FIG. 5 shows an exemplary transmission resource mapping, according to aspects of the present disclosure.

FIGS. 6A-6B are tables with example timing and frequency information for a synchronization signal block (SSB).

FIGS. 7A-7C are tables with example timing information of symbols within a subframe, in accordance with certain aspects of the present disclosure.

FIG. 8 illustrates example operations for wireless communications by a user equipment (UE), in accordance with certain aspects of the present disclosure.

FIG. 9 illustrates example operations for wireless communications by a network entity, in accordance with certain aspects of the present disclosure.

FIG. 10 illustrates example alignment of control resource sets with extended cyclic prefix symbols, in accordance with certain aspects of the present disclosure.

FIGS. 11-12 illustrate example communications devices that may include various components configured to perform operations for the techniques disclosed herein in accordance with aspects of the present disclosure.

To facilitate understanding, identical reference numerals have been used, where possible, to designate identical elements that are common to the figures. It is contemplated that elements disclosed in one aspect may be beneficially utilized on other aspects without specific recitation.

DETAILED DESCRIPTION

Aspects of the present disclosure relate to wireless communications, and more particularly, to techniques for mitigating timing resolution limitation due to synchronization signal blocks (SSB) with smaller subcarrier spacing (SCS).

As will be described in greater detail below, the techniques may help align CORESETs with symbols that have larger cyclic prefixes (CP) durations, allowing a UE to refine timing adjustment after detecting an SSB.

The following description provides examples, and is not limiting of the scope, applicability, or examples set forth in the claims. Changes may be made in the function and arrangement of elements discussed without departing from the scope of the disclosure. Various examples may omit, substitute, or add various procedures or components as appropriate. For instance, the methods described may be performed in an order different from that described, and various steps may be added, omitted, or combined. Also, features described with respect to some examples may be combined in some other examples. For example, an apparatus may be implemented or a method may be practiced using any number of the aspects set forth herein. In addition, the scope of the disclosure is intended to cover such an apparatus or method which is practiced using other structure, functionality, or structure and functionality in addition to, or other than, the various aspects of the disclosure set forth herein. It should be understood that any aspect of the disclosure disclosed herein may be embodied by one or more elements of a claim. The word “exemplary” is used herein to mean “serving as an example, instance, or illustration.” Any aspect described herein as “exemplary” is not necessarily to be construed as preferred or advantageous over other aspects.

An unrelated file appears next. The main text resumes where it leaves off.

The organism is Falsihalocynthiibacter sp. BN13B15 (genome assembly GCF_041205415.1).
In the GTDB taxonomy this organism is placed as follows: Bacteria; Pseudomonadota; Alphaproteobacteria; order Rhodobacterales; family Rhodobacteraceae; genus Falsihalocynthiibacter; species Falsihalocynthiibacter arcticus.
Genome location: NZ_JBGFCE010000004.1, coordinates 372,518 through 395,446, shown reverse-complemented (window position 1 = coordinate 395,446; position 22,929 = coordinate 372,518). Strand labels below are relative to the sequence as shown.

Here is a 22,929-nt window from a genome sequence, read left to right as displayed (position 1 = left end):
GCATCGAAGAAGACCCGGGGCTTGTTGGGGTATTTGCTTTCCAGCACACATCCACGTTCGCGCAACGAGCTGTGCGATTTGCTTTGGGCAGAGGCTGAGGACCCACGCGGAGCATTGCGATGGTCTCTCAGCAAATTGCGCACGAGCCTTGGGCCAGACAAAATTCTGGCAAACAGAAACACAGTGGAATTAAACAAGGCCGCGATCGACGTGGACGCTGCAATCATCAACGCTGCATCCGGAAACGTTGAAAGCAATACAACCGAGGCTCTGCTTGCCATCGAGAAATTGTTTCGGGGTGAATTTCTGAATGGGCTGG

The techniques described herein may be used for various wireless communication technologies, such as LTE, CDMA, TDMA, FDMA, OFDMA, SC-FDMA and other networks. The terms “network” and “system” are often used interchangeably. A CDMA network may implement a radio technology such as Universal Terrestrial Radio Access (UTRA), cdma2000, etc. UTRA includes Wideband CDMA (WCDMA) and other variants of CDMA. cdma2000 covers IS-2000, IS-95 and IS-856 standards. A TDMA network may implement a radio technology such as Global System for Mobile Communications (GSM). An OFDMA network may implement a radio technology such as NR (e.g. 5G RA), Evolved UTRA (E-UTRA), Ultra Mobile Broadband (UMB), IEEE 802.11 (Wi-Fi), IEEE 802.16 (WiMAX), IEEE 802.20, Flash-OFDMA, etc. UTRA and E-UTRA are part of Universal Mobile Telecommunication System (UMTS).

New Radio (NR) is an emerging wireless communications technology under development in conjunction with the 5G Technology Forum (5GTF). 3GPP Long Term Evolution (LTE) and LTE-Advanced (LTE-A) are releases of UMTS that use E-UTRA. UTRA, E-UTRA, UMTS, LTE, LTE-A and GSM are described in documents from an organization named “3rd Generation Partnership Project” (3GPP). cdma2000 and UMB are described in documents from an organization named “3rd Generation Partnership Project 2” (3GPP2). The techniques described herein may be used for the wireless networks and radio technologies mentioned above as well as other wireless networks and radio technologies. For clarity, while aspects may be described herein using terminology commonly associated with 3G and/or 4G wireless technologies, aspects of the present disclosure can be applied in other generation-based communication systems, such as 5G and later, including NR technologies.

New radio (NR) access (e.g., 5G technology) may support various wireless communication services, such as enhanced mobile broadband (eMBB) targeting wide bandwidth (e.g., 80 MHz or beyond), millimeter wave (mmW) targeting high carrier frequency (e.g., 25 GHz or beyond), massive machine type communications MTC (mMTC) targeting non-backward compatible MTC techniques, and/or mission critical targeting ultra-reliable low-latency communications (URLLC). These services may include latency and reliability requirements. These services may also have different transmission time intervals (TTI) to meet respective quality of service (QoS) requirements. In addition, these services may co-exist in the same subframe.